The Metropolitan Police has said it is "disappointing" that journalists continue to make Freedom of Information requests on the use of the Regulation of Investigatory Powers Act against news organisations.
Over the last two days, website Guido Fawkes and a number of other journalists have been accused of "working collectively" with Press Gazette to gather this information.
This was after they sent similar – but not identical – requests for information about data being gathered on news organisation telephone numbers under FoI. They, like Press Gazette earlier this month, had their requests branded "vexatious" and rejected under section 14(1) of the FoI Act.
Press Gazette has now had another FoI request rejected on the same grounds when requesting information provided by the Met Police to the Interception of Communications Commissioner's Office, for its report on police use of RIPA against journalists
This time, though, the Met provided a more substantial response, which was also sent to Matt Burgess, of the FoI Directory. It said:
- Requests on journalists and RIPA have placed a "disproportionate burden" on the force
- It "would have expected experienced investigative journalists to have had some grasp of the sensitive environment in which these requests were being made into"
- It was "somewhat disappointing" that requests continued after explanations on why other requests could not be answered
- In 2015, it has received 16 FoI requests relating to RIPA, all but two of which have referred to journalists
- The IOCCO report showed that the Met had not been misusing RIPA, and therefore it is not in the public interest to disclose information.
Press Gazette asked the Met earlier this month: "Can you please provide me with copies of all correspondence between your force and the Interception of Communications Commissioner's Office in relation to its inquiry, published yesterday, into police use of RIPA to find journalistic sources. Please redact names and personal information where necessary… I would like to clarify that as part of this request I would like in addition to correspondence copies of any forms filled out by your force for the IOCCO."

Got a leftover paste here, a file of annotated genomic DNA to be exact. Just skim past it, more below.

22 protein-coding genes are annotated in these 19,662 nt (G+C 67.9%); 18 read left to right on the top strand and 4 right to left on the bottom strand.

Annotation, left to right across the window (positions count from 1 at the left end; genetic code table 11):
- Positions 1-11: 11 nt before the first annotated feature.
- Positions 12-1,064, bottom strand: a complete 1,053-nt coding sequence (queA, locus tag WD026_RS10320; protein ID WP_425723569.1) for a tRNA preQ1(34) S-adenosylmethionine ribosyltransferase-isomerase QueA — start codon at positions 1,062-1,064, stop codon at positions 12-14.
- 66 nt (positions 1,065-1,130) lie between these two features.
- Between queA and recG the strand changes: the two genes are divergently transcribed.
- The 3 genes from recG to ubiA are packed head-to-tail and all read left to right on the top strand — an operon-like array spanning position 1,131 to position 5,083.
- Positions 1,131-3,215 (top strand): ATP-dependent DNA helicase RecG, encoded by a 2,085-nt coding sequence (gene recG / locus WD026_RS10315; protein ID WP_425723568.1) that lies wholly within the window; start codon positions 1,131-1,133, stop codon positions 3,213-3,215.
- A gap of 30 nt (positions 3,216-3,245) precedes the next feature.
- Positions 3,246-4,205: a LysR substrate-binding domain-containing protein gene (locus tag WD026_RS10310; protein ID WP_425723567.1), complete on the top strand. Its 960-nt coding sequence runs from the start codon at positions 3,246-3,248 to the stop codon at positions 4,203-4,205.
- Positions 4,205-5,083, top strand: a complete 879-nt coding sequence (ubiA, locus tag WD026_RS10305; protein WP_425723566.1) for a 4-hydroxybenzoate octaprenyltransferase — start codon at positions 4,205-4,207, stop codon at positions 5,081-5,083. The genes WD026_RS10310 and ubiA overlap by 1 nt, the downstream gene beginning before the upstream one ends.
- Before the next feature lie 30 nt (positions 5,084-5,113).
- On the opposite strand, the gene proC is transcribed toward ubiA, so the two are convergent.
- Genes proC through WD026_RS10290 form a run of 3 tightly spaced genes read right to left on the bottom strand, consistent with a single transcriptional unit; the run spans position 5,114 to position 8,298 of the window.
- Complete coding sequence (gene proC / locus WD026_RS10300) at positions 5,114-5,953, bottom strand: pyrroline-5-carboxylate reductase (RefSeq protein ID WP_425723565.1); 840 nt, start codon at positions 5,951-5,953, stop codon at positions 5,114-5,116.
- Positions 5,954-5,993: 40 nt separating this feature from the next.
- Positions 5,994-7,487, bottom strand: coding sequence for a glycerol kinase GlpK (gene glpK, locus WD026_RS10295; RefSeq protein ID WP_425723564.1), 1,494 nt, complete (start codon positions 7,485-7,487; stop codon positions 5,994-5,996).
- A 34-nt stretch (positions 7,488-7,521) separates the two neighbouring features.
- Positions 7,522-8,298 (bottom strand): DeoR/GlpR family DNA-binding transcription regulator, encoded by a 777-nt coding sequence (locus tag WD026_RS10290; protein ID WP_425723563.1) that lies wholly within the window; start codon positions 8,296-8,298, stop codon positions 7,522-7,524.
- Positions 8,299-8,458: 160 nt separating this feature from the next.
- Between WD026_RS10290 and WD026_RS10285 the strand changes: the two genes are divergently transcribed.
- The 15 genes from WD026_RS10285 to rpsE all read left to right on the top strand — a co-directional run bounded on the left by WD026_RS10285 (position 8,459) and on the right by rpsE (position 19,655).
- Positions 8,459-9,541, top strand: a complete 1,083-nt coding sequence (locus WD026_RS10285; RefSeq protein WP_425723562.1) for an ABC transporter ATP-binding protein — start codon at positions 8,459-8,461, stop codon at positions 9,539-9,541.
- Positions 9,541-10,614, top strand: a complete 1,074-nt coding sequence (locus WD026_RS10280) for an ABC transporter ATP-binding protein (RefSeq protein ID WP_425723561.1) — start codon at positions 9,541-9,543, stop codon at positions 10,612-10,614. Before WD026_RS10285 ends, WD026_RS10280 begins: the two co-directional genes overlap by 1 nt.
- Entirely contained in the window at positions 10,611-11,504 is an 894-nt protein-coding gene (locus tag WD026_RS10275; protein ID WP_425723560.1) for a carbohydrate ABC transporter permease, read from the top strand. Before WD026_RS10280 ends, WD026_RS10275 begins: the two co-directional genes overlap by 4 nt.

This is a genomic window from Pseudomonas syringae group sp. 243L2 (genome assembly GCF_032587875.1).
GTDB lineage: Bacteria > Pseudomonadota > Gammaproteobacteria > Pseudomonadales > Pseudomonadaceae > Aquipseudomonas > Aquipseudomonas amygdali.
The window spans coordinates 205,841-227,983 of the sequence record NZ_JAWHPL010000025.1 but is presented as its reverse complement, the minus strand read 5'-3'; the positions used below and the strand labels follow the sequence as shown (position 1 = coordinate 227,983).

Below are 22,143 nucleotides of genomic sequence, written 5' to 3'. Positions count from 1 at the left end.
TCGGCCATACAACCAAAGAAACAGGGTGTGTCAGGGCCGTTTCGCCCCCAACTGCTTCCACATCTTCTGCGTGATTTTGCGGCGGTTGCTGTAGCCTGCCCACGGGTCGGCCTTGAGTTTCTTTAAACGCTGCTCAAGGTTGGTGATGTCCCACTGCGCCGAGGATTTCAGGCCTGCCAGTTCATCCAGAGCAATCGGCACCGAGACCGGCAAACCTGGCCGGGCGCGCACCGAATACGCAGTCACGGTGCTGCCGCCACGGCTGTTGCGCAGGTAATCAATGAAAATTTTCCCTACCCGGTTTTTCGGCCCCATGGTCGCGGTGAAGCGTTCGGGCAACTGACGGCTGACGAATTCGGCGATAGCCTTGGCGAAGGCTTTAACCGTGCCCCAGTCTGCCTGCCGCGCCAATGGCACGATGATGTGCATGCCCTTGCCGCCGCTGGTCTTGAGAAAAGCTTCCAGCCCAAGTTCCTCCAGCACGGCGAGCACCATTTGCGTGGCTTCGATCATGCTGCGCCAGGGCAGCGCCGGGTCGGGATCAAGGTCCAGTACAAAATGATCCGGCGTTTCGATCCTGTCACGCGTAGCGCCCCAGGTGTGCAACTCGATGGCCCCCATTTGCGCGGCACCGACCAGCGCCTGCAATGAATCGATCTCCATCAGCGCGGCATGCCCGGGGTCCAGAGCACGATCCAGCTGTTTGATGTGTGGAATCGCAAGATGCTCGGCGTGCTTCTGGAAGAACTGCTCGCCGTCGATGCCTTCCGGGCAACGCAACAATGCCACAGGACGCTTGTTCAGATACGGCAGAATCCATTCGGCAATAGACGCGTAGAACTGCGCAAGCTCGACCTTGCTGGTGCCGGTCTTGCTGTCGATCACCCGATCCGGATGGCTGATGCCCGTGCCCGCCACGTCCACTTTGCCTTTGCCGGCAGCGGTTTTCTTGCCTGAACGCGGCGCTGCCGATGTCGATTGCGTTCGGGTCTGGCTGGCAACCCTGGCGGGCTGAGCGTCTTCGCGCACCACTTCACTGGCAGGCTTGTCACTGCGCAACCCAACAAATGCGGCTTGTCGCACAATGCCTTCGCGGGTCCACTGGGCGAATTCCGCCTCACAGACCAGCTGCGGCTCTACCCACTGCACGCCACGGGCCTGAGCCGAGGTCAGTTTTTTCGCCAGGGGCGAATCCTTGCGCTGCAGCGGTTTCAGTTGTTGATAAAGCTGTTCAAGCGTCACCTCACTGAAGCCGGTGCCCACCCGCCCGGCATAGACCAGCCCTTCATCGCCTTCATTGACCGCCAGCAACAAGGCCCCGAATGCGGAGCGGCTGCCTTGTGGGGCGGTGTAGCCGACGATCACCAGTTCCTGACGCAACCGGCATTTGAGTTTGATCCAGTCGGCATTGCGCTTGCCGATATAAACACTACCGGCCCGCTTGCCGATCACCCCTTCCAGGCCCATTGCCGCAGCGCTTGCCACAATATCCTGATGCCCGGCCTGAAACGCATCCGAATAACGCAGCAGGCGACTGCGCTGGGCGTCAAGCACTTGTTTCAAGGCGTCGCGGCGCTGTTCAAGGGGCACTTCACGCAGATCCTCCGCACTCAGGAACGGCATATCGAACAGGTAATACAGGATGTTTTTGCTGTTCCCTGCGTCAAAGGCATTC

The Met's response accepted that the FoI Act is "designed to provide opportunities whereby the public can shine a torch on the decision making and workings of a public authority".
It said: "However, this does not mean that information has to automatically be disclosed. To do so without some thought process would be reckless and likely to breach other relevant legislation, such as the Data Protection Act (DPA), and in this case, potentially, the Regulation of Investigatory Powers Act (RIPA) itself.
"In addition to this, disclosure of information relating to the police use of surveillance may also lead to damage to investigations, tactics, covert activity and operations. Therefore any requests for relevant data have to be carefully thought through and the relevant exemptions and public interest factors considered."
It said that these considerations are not simple and that neither is the process of finding the information. The response said: "There is no ability to simply press a button and the data will appear when the request is focussed on a particular occupation or circumstance in which RIPA has been used."
All previous requests to the Met were rejected on cost grounds "as the retrieval of the data would exceed the 18 hour limit".
But it said the FoI department still has to "engage with the information owners, in order to ascertain if the data can be retrieved, as we have a statutory obligation to do so".
"This immediately places additional workloads and distractions on policing departments whose primary function is to investigate the more complex and serious crimes that we have to deal with."
The response added: "In the case of requests for our use of RIPA and journalists we did not do so when the first request was received in September 2014, instead we have adopted an approach whereby applicants have been issued with refusals outlining the cost issues or where that was not applicable, complex exemptions and neither confirm nor deny responses.